Miles 24-Finish, Pentagon, Marine Corps War Memorial: The mile from Crystal City to the Pentagon was long and boring. I think there were more Team Fisher House cheer squads but I can't remember for certain. Each time I saw someone wearing a Team Fisher House jersey, I cheered for them or gave them a thumbs up. After we passed the Pentagon, I started doing some mental math. I hadn't really contemplated my finish time for a while, knowing that a PR was way out of reach. I realized that I had a chance to beat my first MCM time (my C goal), but I had work to do. Remembering the advice of Jeff Galloway and the commentary about Deena Kastor in the Spirit of the Marathon movie, I started pumping my arms. My legs were dead but I worked my arms. And on the stretch to mile 26, I slowly picked people off. I desperately needed a distraction from my aching legs, so I started focusing on someone ahead of me and slowly attempted to pass them. It worked. I think I passed 3 people using this strategy.  The beloved mile 26 marker was in view and I could see the turn for the finish. I figured my family would be in here somewhere so I kept my head up. I saw them on the left side of the hill yelling wildly, flashed them a smile and then moved as fast as my tired body could carry me across the finish line. I was so happy to raise my arms in triumph, click my watch, and stop running!

Official time: 4:36.36, about 80 seconds faster than 2013. C goal achieved!

After missing a photo with the Marine Corps War
Memorial in 2013, I made sure to get one this time!
After I took a few photos and picked up my post-race food, I headed to meet my family and over to the Team Fisher House tent. Adam immediately signed me up for a massage and we found a spot to hang out and enjoy some post-race refreshments. I had a bag of animal crackers and the fruit bowl from the race box. Per usual, my stomach was a little off and I wasn't really feeling most of the food. Luckily my Dad, Adam and brother-in-law took care of my serving of wings in the Team Fisher House tent!
Marine Corps Marathon finisher and my #1 fan
The best MCM race buddy!
I finally caught up with Danielle to celebrate our races and decided it was time to head back to the hotel. I was feeling a bit cold and didn't want to wait around any longer to get a massage. While we didn't get to recreate our "Mission Accomplished" photo from 2 years prior, we did get one on the overpass into Rosslyn.

I'll be sharing more thoughts in another post, but I am so pleased with this race. It wasn't my best time, but I'm totally at peace with that. I have never given so much of myself in preparation for and during a race. I left my heart and my guts on the course on Sunday.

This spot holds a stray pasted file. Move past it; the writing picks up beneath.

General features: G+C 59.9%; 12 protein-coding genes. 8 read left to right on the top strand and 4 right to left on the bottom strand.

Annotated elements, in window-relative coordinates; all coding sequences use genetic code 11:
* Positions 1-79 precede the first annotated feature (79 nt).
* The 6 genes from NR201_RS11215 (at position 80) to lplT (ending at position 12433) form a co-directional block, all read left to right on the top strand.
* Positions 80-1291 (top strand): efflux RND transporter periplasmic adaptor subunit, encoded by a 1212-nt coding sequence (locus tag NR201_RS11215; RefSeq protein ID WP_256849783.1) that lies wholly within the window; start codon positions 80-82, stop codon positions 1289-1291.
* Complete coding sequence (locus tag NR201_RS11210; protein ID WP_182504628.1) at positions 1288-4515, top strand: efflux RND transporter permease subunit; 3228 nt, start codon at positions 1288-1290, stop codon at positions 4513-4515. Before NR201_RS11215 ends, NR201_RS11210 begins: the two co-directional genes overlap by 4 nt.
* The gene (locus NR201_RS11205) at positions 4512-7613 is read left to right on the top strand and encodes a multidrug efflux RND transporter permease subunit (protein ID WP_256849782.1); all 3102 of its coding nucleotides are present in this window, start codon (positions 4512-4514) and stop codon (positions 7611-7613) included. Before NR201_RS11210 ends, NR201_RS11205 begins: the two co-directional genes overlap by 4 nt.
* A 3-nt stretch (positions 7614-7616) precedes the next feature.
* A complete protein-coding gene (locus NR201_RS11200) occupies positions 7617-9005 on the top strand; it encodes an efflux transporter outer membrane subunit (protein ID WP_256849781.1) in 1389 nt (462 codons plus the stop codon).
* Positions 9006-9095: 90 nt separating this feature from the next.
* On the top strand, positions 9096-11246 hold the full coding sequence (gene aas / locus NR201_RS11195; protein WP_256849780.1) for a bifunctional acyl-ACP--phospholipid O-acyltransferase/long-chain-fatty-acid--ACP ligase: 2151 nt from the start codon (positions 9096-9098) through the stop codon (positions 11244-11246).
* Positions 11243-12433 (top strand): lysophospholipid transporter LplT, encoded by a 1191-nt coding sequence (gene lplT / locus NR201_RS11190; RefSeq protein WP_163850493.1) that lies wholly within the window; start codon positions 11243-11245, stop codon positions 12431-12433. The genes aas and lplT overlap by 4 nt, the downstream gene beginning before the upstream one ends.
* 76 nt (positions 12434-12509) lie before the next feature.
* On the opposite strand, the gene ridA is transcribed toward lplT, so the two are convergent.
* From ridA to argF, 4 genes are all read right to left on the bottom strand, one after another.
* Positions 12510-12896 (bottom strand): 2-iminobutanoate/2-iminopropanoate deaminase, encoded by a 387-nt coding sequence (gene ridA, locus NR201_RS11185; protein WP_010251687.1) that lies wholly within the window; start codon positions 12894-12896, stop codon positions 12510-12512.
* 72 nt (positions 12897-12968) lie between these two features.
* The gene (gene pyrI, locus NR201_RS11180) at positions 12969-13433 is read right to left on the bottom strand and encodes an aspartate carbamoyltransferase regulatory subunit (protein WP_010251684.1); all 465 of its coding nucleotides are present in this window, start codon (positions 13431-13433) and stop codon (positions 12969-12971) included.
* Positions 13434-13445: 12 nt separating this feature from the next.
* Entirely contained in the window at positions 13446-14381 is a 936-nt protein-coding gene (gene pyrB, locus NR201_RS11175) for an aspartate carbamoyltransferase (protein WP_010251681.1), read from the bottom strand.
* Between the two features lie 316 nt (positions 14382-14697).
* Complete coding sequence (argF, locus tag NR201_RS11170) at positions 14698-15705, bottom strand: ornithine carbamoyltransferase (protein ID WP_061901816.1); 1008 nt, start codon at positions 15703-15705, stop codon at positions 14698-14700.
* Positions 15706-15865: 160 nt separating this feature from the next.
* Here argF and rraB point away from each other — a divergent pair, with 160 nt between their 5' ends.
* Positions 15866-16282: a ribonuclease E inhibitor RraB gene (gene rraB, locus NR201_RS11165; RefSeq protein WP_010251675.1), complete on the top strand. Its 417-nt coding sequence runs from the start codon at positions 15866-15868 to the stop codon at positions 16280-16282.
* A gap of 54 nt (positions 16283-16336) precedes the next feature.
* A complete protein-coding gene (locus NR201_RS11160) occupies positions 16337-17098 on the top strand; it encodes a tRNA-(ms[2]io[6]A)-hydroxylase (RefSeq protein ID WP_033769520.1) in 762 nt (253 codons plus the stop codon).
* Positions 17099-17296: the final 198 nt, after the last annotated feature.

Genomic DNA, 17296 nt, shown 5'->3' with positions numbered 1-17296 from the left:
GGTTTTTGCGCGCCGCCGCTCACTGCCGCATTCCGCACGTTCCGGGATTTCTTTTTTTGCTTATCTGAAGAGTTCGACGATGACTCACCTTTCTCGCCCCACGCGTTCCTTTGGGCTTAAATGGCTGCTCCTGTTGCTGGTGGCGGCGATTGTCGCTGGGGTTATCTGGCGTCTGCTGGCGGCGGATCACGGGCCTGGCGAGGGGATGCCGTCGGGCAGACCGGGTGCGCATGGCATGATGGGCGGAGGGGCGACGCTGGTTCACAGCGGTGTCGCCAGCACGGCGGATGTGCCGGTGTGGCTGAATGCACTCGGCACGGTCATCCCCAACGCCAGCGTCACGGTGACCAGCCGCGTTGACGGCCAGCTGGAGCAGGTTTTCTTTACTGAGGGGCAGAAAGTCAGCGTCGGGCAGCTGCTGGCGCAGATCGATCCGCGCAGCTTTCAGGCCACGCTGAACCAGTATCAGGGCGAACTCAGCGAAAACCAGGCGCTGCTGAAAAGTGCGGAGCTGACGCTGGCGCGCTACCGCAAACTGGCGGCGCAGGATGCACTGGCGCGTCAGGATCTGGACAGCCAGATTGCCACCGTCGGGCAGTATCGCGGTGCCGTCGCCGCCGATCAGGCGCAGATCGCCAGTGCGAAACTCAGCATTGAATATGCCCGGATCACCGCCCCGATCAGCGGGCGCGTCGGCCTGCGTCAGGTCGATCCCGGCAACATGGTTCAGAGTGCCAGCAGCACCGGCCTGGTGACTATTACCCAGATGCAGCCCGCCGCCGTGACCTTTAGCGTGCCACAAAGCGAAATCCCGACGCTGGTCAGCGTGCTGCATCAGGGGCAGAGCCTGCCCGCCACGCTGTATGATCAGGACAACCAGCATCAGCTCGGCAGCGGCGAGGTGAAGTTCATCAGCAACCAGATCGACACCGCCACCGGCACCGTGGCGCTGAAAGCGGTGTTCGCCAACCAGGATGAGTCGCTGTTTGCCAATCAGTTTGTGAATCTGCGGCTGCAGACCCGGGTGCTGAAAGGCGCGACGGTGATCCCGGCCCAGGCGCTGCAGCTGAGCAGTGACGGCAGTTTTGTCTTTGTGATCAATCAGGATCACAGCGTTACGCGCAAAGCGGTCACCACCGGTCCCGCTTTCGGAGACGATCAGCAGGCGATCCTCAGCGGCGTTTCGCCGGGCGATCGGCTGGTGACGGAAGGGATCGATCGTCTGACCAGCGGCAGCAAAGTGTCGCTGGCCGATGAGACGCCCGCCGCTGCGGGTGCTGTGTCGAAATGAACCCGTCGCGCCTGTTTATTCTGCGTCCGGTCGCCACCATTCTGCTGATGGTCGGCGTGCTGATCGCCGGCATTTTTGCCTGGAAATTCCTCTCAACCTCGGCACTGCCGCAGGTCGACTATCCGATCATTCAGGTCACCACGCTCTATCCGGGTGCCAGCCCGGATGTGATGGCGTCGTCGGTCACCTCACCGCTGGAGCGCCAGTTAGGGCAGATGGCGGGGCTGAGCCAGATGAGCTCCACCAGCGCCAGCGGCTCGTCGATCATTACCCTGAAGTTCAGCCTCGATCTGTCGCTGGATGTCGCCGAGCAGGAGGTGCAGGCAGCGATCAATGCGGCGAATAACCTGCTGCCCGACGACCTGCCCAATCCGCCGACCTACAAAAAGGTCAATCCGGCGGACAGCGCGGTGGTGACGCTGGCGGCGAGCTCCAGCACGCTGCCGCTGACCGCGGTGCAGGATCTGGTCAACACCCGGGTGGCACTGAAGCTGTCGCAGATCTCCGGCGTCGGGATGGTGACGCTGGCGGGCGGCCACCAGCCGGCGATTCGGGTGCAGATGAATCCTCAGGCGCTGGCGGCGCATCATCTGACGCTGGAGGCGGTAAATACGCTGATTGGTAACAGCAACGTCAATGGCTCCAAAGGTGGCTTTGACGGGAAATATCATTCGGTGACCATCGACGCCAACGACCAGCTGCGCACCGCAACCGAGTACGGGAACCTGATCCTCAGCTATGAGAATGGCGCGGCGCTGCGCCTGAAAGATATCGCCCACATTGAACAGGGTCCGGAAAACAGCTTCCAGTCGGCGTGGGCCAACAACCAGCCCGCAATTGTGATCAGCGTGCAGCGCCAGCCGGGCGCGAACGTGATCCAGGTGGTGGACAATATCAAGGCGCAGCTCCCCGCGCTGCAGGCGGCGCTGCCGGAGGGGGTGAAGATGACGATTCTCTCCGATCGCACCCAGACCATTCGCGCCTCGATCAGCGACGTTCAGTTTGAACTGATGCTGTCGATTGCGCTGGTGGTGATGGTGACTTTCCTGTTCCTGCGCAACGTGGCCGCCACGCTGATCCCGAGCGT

{Christine}

43 comments:

  1. Great job, Christine! Way to go! I can feel the heart of you in this post. I love how despite how hard this was for you, that mentally you kept feeding yourself positive stuff no matter how difficult it was or found things to focus on! I'm so proud of you!! Way to pick runners off the end.. I love the mentally imagery of that... Great tip too!

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    1. It's something I learned from reading various running books and it's really helpful as both a good distraction and motivation! Thanks for your kind words and support!

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  2. Great job on the marathon! I felt the exact same way after Chicago. I didn't get my A goal time but I was extremely pleased with how I ran that race. Sometimes it's not about finish times, is it? You must feel great!

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    1. Thanks Wendy! Yes, it is great to hang up the burden of PR attempts at every marathon I run!

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  3. I love everything about this race and sharing it with you now for the 2nd time! I don't think either of us ran the race we were hoping for, but like we always say, this race really is about so much more than the run. You did an amazing job pushing through the pain, remembering that you were there running on behalf of an amazing charity and getting up that hill and across the finish line!

    I am so proud of you for staying strong. I know we're only a few days out, but let's just say I'm not opposed to running with the marines again in the future…